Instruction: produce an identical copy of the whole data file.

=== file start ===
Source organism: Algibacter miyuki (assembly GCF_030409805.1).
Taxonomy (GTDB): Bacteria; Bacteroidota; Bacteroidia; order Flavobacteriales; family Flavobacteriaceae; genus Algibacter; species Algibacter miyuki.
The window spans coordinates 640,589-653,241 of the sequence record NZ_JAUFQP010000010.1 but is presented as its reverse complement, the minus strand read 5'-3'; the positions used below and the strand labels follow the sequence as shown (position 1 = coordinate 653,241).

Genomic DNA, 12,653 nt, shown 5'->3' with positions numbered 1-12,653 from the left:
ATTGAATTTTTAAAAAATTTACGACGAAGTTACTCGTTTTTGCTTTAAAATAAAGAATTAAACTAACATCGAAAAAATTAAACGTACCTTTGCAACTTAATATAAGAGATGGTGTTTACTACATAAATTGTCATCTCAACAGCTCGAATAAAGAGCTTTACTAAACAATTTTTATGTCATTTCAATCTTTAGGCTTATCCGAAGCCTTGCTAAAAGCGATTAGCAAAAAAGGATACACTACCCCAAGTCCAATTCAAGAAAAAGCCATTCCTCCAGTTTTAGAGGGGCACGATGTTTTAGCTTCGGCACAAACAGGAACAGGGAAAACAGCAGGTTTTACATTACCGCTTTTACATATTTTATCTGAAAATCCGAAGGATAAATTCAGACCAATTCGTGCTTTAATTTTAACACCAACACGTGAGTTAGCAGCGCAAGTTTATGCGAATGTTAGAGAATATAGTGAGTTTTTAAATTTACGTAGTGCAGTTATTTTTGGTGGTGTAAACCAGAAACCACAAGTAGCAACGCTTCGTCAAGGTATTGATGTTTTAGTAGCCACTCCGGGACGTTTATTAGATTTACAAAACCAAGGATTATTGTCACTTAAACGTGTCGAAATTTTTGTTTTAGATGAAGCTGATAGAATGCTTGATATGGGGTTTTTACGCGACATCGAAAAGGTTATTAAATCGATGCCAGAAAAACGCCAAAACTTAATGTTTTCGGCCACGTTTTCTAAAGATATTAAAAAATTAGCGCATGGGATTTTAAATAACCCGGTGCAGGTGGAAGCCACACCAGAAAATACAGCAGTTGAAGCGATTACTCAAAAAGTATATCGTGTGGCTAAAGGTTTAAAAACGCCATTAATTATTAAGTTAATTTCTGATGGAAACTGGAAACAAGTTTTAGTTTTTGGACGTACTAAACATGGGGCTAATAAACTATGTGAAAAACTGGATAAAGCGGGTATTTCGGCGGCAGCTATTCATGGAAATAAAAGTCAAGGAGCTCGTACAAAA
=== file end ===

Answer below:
Source organism: Algibacter miyuki (assembly GCF_030409805.1).
Taxonomy (GTDB): Bacteria; Bacteroidota; Bacteroidia; order Flavobacteriales; family Flavobacteriaceae; genus Algibacter; species Algibacter miyuki.
The window spans coordinates 640,589-653,241 of the sequence record NZ_JAUFQP010000010.1 but is presented as its reverse complement, the minus strand read 5'-3'; the positions used below and the strand labels follow the sequence as shown (position 1 = coordinate 653,241).

Genomic DNA, 12,653 nt, shown 5'->3' with positions numbered 1-12,653 from the left:
ATTGAATTTTTAAAAAATTTACGACGAAGTTACTCGTTTTTGCTTTAAAATAAAGAATTAAACTAACATCGAAAAAATTAAACGTACCTTTGCAACTTAATATAAGAGATGGTGTTTACTACATAAATTGTCATCTCAACAGCTCGAATAAAGAGCTTTACTAAACAATTTTTATGTCATTTCAATCTTTAGGCTTATCCGAAGCCTTGCTAAAAGCGATTAGCAAAAAAGGATACACTACCCCAAGTCCAATTCAAGAAAAAGCCATTCCTCCAGTTTTAGAGGGGCACGATGTTTTAGCTTCGGCACAAACAGGAACAGGGAAAACAGCAGGTTTTACATTACCGCTTTTACATATTTTATCTGAAAATCCGAAGGATAAATTCAGACCAATTCGTGCTTTAATTTTAACACCAACACGTGAGTTAGCAGCGCAAGTTTATGCGAATGTTAGAGAATATAGTGAGTTTTTAAATTTACGTAGTGCAGTTATTTTTGGTGGTGTAAACCAGAAACCACAAGTAGCAACGCTTCGTCAAGGTATTGATGTTTTAGTAGCCACTCCGGGACGTTTATTAGATTTACAAAACCAAGGATTATTGTCACTTAAACGTGTCGAAATTTTTGTTTTAGATGAAGCTGATAGAATGCTTGATATGGGGTTTTTACGCGACATCGAAAAGGTTATTAAATCGATGCCAGAAAAACGCCAAAACTTAATGTTTTCGGCCACGTTTTCTAAAGATATTAAAAAATTAGCGCATGGGATTTTAAATAACCCGGTGCAGGTGGAAGCCACACCAGAAAATACAGCAGTTGAAGCGATTACTCAAAAAGTATATCGTGTGGCTAAAGGTTTAAAAACGCCATTAATTATTAAGTTAATTTCTGATGGAAACTGGAAACAAGTTTTAGTTTTTGGACGTACTAAACATGGGGCTAATAAACTATGTGAAAAACTGGATAAAGCGGGTATTTCGGCGGCAGCTATTCATGGAAATAAAAGTCAAGGAGCTCGTACAAAA